Writer – Nick Spencer; Artist – Iban Coello; Colorist – Brian Reber; Letterer – VC’s Joe Caramagna; Designer – Anthony Gambino; Associate Editor – Kathleen Wisneski; Editor – Nick Lowe; Editor in Chief – C.B. Cebulski
It finally happened. Somebody gave J. Jonah Jameson a podcast and released him onto the internet. Will New York ever be safe again? Can Peter Parker save us? In “The Amazing Spider-Man #39,” we find out!
Following the events of the last two issues, in which Nora Winters offers JJJ a podcast, he is ready to start recording, and Spider-Man is in the studio as his first guest. Spidy agrees to do this for them because after the last issue he yelled at Jonah for exposing the SHIELD operation on which he was working and felt guilty when Winters (the brains of the business) explained how much Jonah wants to make amends for the past and show New York that Spider-Man is a hero.
This starts off as one may expect, awkward and funny. Jonah’s commercial read is fantastic. It seems like a real ad you’d see on a podcast, but JJJ’s pride gets the better of him to comedic ends. Then later, a scene in which Jonah says that he is trying to be helpful and explains that people don’t trust Spider-Man because of the media is hilarious in that awkward “How can you be so blind to your hypocrisy” way. There is also a great meta-humor bit about heroes fighting before teaming up and Jonah makes a good jab about Spider-Man quipping during heroics.
The interview gets underway and starts off amiable, but Spider-Man keeps insulting Jonah and, never being a humble man, he reacts. And the crazy thing is, Jonah makes a great point. The argument is basically this. Spider-Man mocks Jonah for getting his reporting wrong at the Daily Bugle. Jonah, primarily out of pride, says he got some things right, and when Spider-Man tries to argue, Jonah fights back saying, in effect, “I reported on your actions. You never reached out or offered a dialogue, you just insulted and threatened me. Of course I thought you were a menace and I didn’t trust you.”
And it’s true, Spider-Man really did escalate their fight to an extent, something most readers have likely never considered as Spidy is always, understandably, the hero of his own story; it is from his perspective. It’s fantastic to have this level of introspection, also to have the audience see the argument from a long time “enemy’s” point of view, and further for his motivations to then be not only understandable, but sympathetic.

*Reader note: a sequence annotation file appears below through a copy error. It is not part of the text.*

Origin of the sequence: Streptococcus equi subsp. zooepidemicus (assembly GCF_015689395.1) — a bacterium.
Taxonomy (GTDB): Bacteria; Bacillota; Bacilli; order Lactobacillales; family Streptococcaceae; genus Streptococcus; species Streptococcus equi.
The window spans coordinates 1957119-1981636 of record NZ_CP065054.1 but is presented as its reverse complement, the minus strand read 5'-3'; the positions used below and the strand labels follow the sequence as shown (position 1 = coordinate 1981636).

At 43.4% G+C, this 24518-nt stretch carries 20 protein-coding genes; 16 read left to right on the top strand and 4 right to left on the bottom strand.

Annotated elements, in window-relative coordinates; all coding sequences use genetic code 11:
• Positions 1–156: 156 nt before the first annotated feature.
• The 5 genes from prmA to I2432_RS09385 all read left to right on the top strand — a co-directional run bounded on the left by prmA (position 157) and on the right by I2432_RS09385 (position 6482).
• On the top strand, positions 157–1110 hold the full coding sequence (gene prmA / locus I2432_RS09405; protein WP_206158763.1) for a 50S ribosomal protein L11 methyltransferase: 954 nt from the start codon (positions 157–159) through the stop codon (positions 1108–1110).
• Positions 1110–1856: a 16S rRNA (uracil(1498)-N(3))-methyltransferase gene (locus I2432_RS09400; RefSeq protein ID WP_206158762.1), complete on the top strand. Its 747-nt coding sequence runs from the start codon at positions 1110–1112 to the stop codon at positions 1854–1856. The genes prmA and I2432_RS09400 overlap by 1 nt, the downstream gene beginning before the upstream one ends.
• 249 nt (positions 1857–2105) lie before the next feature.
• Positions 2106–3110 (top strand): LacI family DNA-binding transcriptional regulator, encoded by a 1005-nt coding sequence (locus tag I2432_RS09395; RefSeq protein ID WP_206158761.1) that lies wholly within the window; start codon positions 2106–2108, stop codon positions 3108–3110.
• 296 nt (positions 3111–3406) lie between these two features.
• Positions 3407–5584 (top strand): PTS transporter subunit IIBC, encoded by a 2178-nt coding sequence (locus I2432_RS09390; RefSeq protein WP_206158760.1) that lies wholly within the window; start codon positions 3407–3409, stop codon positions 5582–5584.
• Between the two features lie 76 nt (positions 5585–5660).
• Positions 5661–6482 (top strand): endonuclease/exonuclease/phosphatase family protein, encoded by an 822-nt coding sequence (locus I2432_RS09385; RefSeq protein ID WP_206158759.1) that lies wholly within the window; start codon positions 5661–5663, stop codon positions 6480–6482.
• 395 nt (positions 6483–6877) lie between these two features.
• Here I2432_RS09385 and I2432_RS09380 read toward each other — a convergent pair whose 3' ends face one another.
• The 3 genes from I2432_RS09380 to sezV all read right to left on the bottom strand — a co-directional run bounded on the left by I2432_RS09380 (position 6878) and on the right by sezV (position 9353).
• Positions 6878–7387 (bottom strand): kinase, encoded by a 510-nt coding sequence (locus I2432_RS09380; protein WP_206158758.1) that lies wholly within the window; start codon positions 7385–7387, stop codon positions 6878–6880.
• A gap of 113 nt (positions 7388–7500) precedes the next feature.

Further, Jonah accuses him by saying how often just being open would’ve made Spider-Man’s life easier (Superior Spidy anyone?). Now that’s not to say Spider-Man started it or deserved years of harassment from Jonah, but he actively did make life harder for himself, though that’s the status quo for Spider-Man.
Coello and Reber do well to bring the story of ASM #39 to life. That said, most of the story takes place in a studio, so the real show is in the reactions of the characters which this team nails. The book starts with closeups on Nora and JJJ’s mouths as they talk, which have great depth, proportions, and color, especially Nora’s shade of lipstick and teeth color which really popped. We then zoom out to a dark orange studio and Jonah talking to Spider-Man. It goes like that for a while, but when everything goes downhill, you get Jonah standing and yelling with Spider-Man reacting which really effectively captures Jonah’s aggressive journalistic hunting instincts and Spider-Man’s surprise and insult at being harangued.
Finally, one tangential piece of praise. In the call out boxes that cite previous issues, Lowe mentions the volume and issue. You don’t always see both, and it makes it much easier to find those back issues, so well done editing team!
Amazing Spider-Man #39 has the drama and comedy one wants from a Spider-Man book, while also taking the extra step to be introspective and serious. It’s well worth any fan’s time.